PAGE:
The word ‘austerity’ has become a common feature in our day-to-day lives. We are constantly being forced to cut back our spending due to the poor economic climate and yet despite some hints that job creation is creeping into positive rather than negative figures, there’s still a feeling that employers are tightening their belts.
In the same way that the economic climate has led the average person to become more focused on low prices and special offers, small companies, recruitment departments and HR professionals have been looking at lower-cost ways of attracting employees to work for them. In a recent Resourcing and Talent Planning survey from the Chartered Institute of Personnel and Development, half of the companies said that the economy has had a negative impact on their recruitment budgets.
Not surprisingly, the popularity of flat- or fixed-rate recruitment services, where a (low) price per placement is guaranteed rather than paying an agency a commission fee upon successful placement, has grown. Compared to the traditional, agency fee model of between 12-15% of salary, these flat-fee companies appear to offer an attractive saving.
A CEO of a flat-fee recruitment provider explains why he decided to move into this area four years ago – bang in the middle of the recession. “I felt that if recruitment became so low cost that it was a non-budget item, it would encourage companies to employ more people, and therefore indirectly achieve our aim of getting people into employment. We wanted to make it so low cost that no-one would ever think, ‘we can’t afford this’.”
The advantage a low- or fixed-cost recruitment approach can provide, according to the companies that offer it, is that employers can effectively ‘dip their toes’ into the jobs market without taking on too great a financial risk.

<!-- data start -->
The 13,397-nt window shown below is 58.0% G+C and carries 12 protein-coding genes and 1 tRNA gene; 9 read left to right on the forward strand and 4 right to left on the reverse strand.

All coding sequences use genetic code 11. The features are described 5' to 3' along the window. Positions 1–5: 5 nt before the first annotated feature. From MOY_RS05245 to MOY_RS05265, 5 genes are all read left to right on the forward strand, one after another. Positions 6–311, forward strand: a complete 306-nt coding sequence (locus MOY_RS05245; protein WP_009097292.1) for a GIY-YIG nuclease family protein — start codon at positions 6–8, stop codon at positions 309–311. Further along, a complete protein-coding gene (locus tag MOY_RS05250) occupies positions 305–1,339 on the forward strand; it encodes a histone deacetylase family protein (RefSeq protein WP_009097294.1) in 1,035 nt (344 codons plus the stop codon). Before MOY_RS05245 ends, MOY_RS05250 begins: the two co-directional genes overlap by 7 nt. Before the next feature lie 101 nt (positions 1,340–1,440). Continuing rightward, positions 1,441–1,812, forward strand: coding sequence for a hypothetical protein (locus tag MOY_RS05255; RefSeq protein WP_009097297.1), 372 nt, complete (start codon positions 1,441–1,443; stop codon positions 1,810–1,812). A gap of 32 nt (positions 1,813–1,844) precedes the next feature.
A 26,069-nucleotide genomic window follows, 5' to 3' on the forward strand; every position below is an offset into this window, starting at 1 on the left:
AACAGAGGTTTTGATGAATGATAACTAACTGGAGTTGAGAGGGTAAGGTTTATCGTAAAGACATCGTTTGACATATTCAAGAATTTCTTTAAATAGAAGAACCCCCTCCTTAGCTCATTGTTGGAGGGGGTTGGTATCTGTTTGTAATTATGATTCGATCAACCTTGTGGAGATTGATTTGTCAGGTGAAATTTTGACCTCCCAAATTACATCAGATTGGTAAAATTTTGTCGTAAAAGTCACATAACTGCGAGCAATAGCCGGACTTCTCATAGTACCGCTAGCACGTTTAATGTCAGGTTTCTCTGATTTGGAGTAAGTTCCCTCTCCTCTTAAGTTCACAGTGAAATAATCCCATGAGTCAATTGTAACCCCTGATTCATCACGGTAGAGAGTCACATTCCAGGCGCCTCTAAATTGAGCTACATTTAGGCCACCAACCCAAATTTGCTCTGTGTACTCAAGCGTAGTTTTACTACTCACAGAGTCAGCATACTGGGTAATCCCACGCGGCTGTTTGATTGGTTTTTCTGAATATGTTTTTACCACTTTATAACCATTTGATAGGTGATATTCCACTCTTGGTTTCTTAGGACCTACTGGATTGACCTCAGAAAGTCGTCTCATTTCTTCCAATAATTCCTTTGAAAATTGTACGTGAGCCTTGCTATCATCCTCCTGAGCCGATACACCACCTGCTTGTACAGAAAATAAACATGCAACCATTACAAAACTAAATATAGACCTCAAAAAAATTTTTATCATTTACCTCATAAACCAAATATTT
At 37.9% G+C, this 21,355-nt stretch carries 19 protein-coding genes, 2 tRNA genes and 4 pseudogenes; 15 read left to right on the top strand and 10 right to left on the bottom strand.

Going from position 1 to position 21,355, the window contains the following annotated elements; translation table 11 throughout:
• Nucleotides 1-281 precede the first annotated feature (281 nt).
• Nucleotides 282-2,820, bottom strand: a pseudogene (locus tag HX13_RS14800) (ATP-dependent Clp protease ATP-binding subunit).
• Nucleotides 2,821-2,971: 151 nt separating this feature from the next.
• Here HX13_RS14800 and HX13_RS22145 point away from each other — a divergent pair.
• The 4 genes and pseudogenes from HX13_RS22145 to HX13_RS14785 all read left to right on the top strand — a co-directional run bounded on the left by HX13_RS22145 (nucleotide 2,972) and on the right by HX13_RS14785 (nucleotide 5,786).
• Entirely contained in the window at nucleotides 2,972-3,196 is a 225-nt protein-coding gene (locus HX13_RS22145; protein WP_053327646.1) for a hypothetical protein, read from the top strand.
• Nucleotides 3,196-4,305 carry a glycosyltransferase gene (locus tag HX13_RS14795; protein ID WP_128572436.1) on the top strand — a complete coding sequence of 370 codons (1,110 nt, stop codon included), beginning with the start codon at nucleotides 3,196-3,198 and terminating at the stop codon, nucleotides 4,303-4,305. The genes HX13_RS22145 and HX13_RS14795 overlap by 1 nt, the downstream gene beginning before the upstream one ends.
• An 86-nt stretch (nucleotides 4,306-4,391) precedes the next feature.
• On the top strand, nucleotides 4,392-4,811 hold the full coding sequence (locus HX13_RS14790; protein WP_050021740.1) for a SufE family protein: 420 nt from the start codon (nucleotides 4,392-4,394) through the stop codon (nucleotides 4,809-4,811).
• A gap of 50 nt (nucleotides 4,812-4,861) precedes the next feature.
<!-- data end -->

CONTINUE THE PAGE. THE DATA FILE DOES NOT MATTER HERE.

Where’s the value-add?
But with many recruitment forecasters predicting that agencies will need to offer a higher-value relationship with clients, rather than a low-cost, fixed fee approach, what can these companies bring to the recruitment process?
Using flat-rate recruitment companies can help organisations try the market out, and they are sometimes one of many tools they can use, combining them with using traditional agencies and their own in-house recruitment methods.
That same CEO also believes that the flat-rate model works best in a climate where candidates are in abundance and the key role of their recruitment system is to match relevant candidates with the right roles. “At the moment we’re enjoying success because there are lots of candidates available. The only challenge we face is filtering them. In the future, there may come a stage when it’s harder to find candidates, and that’s where the agencies and headhunters may be able to charge those fees again.”
Michael Spiropoulos, Managing Director of The Recruitment Alternative however, believes that this model works at any level of recruitment if you have the right recruiters working for you.
Over the coming months and years, employment trends may be a factor in the fortunes of flat-rate recruitment companies. But for the companies offering this service to businesses right now, they offer a valuable addition to their recruitment arsenal.
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